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Max Headroom: The Complete Series (DVD Review)

6 Aug, 2010 By: John Latchem

Street 8/10/10
Shout! Factory/Vivendi
Sci-Fi, $49.97 five-DVD set
Not rated.
Stars Matt Frewer, Amanda Pays, W. Morgan Sheppard, Jeffrey Tambor.

According to co-creator George Stone, “Max Headroom is every talking head you ever saw. Max Headroom is every televangelist, every sports reporter, every news reporter. He is an amalgam of them all.”

The 1980s pop-culture icon was born from an idea to create a host for a British music video show and became more elaborate as its creators began working on a backstory. This led to the hour-long British TV special 20 Minutes Into the Future in 1985, followed by a Cinemax talk show, a few commercials for New Coke, and eventually the 1987-88 American TV series that was based on the original British presentation.

Ironically, the series isn’t as so much about Max as it is about Max’s human alter ego, an investigative TV reporter named Edison Carter, played by Matt Frewer. Set in a near future so dystopian it invokes more than one reference to Blade Runner and Brazil, the series focuses on Carter’s attempts to expose the truth in the face of corporate conspiracies, while evil television network executives meet in dark conference rooms, sit in ornate chairs and plot like Bond villains to maintain their empire.

This sets up a biting satire on the state of mass-market media consumption, depicting a future in which television is so ubiquitous that even the homeless have an abundance of TV sets in their slums, making a statement about how people become so reliant on what’s being fed to them that they forget to question whether or not it’s in their best interest.

In the pilot, Carter stumbles upon a subliminal advertising campaign that kills a few viewers, thus motivating his corporate bosses to create a digital doppelganger of his mind so they can find out what he knows. The wise-cracking avatar turns out to have a mind of its own, escapes from the corporate mainframe and begins to appear on TV monitors worldwide, acting more like a digital sidekick who occasionally pops up to comment on whatever’s going on or insert himself into the plot when needed.

Assisting Carter is a computer operator played by Amanda Pays, who followed “Max Headroom” with a similar role in the short lived “The Flash” superhero series and may be best known for being married to “L.A. Law” star Corbin Bernsen.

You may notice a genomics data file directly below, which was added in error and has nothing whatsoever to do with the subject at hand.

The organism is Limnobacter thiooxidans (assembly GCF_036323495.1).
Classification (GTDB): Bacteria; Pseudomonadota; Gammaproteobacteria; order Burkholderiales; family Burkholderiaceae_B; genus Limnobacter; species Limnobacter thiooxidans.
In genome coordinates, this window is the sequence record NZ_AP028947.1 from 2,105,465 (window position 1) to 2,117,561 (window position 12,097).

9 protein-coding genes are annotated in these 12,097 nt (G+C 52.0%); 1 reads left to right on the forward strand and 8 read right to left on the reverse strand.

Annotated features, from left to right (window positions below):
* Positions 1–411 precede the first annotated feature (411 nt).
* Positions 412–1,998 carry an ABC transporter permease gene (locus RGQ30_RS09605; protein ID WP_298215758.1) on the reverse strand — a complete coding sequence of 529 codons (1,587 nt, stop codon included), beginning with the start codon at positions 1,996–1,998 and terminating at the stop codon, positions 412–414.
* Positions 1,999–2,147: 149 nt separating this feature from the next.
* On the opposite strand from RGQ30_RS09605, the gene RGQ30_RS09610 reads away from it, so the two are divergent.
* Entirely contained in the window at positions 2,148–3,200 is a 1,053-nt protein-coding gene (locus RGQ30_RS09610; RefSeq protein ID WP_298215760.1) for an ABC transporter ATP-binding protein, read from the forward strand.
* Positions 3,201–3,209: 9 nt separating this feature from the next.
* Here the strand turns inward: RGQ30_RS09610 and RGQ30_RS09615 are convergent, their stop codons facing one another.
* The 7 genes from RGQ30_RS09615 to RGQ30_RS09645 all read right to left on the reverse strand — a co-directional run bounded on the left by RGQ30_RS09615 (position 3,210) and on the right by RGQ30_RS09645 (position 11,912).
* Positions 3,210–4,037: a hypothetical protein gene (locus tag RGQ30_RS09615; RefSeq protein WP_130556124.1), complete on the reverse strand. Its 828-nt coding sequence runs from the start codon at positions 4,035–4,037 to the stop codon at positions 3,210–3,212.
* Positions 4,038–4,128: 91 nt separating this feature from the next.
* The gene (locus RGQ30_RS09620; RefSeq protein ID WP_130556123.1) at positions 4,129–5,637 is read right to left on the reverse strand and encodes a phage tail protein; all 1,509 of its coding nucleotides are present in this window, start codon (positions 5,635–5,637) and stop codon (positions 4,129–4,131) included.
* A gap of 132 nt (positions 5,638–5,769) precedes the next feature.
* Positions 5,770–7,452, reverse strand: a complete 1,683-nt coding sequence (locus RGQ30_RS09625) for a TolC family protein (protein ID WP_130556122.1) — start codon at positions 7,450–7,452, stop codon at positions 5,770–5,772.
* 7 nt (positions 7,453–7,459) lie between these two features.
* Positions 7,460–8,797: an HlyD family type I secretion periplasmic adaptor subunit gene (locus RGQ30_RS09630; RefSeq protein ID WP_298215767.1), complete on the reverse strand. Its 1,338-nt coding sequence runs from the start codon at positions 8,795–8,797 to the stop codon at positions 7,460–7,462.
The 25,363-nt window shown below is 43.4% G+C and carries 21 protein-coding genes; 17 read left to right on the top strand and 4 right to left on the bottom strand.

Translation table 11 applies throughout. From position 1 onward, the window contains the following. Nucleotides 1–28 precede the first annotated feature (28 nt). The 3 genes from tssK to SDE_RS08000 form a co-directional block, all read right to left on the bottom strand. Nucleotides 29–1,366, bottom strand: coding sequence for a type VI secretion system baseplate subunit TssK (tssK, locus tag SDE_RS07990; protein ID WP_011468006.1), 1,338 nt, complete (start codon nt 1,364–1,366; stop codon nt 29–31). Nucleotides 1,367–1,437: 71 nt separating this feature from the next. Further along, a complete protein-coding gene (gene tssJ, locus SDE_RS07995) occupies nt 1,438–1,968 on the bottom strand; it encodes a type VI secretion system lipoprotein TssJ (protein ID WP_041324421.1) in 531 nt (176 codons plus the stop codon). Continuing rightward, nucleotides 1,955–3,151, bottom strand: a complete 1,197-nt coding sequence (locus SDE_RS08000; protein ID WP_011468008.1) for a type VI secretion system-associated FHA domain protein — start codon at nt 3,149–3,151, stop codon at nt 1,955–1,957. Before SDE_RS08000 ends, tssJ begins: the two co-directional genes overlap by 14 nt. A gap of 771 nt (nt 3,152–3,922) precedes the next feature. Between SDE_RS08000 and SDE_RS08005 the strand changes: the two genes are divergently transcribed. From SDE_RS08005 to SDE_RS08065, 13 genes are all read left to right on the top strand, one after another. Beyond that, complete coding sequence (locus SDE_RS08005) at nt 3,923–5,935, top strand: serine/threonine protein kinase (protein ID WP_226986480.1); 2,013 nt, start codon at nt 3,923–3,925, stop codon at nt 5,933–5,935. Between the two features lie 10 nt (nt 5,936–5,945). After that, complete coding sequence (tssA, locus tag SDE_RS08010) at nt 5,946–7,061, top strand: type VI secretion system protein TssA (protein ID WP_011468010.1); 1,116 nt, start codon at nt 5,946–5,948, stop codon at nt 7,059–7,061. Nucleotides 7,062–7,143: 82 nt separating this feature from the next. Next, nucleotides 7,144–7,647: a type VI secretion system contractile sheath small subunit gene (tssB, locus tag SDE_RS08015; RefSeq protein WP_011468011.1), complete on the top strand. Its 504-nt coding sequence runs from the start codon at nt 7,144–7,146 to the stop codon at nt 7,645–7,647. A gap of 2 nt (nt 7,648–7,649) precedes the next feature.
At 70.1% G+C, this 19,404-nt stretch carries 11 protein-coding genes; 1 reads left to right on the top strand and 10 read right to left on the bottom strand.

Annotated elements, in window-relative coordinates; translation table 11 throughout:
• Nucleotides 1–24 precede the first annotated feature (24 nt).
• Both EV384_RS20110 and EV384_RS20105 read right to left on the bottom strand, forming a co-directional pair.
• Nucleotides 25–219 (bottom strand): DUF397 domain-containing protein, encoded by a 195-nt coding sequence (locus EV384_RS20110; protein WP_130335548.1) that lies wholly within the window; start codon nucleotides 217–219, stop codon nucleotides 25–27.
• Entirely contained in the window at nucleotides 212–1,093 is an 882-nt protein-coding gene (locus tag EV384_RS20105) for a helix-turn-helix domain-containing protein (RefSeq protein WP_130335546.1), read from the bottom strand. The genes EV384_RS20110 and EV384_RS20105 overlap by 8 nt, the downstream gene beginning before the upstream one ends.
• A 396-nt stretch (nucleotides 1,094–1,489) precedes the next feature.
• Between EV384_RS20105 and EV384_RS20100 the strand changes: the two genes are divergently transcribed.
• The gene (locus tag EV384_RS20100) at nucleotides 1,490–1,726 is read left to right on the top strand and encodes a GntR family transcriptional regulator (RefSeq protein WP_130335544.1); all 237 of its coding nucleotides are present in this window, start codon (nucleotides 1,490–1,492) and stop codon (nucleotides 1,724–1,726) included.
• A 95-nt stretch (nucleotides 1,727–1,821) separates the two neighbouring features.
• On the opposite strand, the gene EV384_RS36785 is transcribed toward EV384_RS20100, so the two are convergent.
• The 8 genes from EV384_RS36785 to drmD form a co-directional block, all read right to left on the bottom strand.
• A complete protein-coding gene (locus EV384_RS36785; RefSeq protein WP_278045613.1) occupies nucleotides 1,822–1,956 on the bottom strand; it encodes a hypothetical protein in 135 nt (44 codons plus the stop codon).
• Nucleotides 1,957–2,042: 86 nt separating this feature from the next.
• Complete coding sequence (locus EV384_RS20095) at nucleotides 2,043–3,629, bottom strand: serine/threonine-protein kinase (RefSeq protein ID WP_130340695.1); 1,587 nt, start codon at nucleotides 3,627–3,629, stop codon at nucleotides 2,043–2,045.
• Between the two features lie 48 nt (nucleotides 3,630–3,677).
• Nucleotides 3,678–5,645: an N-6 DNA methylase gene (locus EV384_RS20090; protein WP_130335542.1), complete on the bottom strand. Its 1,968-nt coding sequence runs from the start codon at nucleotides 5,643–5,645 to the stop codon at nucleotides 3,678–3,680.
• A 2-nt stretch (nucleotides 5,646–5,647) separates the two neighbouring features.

The production values are unmistakably 1980s, but the series was ahead of the time for its day, presaging such cultural conceits as social media, e-mail and extreme sports to such a degree that a few of the show’s writers yearn for a remake to take advantage of how much the show’s core themes still resonate today.

Executive producer Peter Wagg laments the show was never going to be a hit simply because the producers didn’t want to compromise their vision to appeal to a broader audience. It was so expensive to produce to came as no surprise ABC canceled the show after only 13 episodes (with a 14th that wouldn’t air until years later) for averaging “only” 12 million viewers (a rating that would make it a certified hit today).

The set includes all 14 episodes on four discs and a bonus disc with 140 minutes of extras that consist entirely of retrospective interviews with the cast and crew. The centerpiece is an hour-long program about the making of the show, which reveals the Max effect was in fact not a CGI creation but Frewer in makeup and a plastic suit.

This program seems to be as much about the making of the original TV special as it is the series, which creates an obvious hole in the extras in that 20 Minutes Into the Future isn’t included with the set (apparently rights issues kept Shout! from including it). Some of the people who created Max even complain that they weren’t brought over to work on the TV show.

Almost as interesting is a roundtable discussion with a few members of the cast, though it’s too bad Frewer didn’t make himself available for an interview, as his perspective would have been a valuable addition. There are also featurettes spotlighting the show’s use of technology and the writing and production processes.

Though the interview segments could use a few more cutaways to production photos or show clips to illustrate what the subjects are discussing, the bulk of the material is very insightful and should prove very interesting to fans of the show and the genre.

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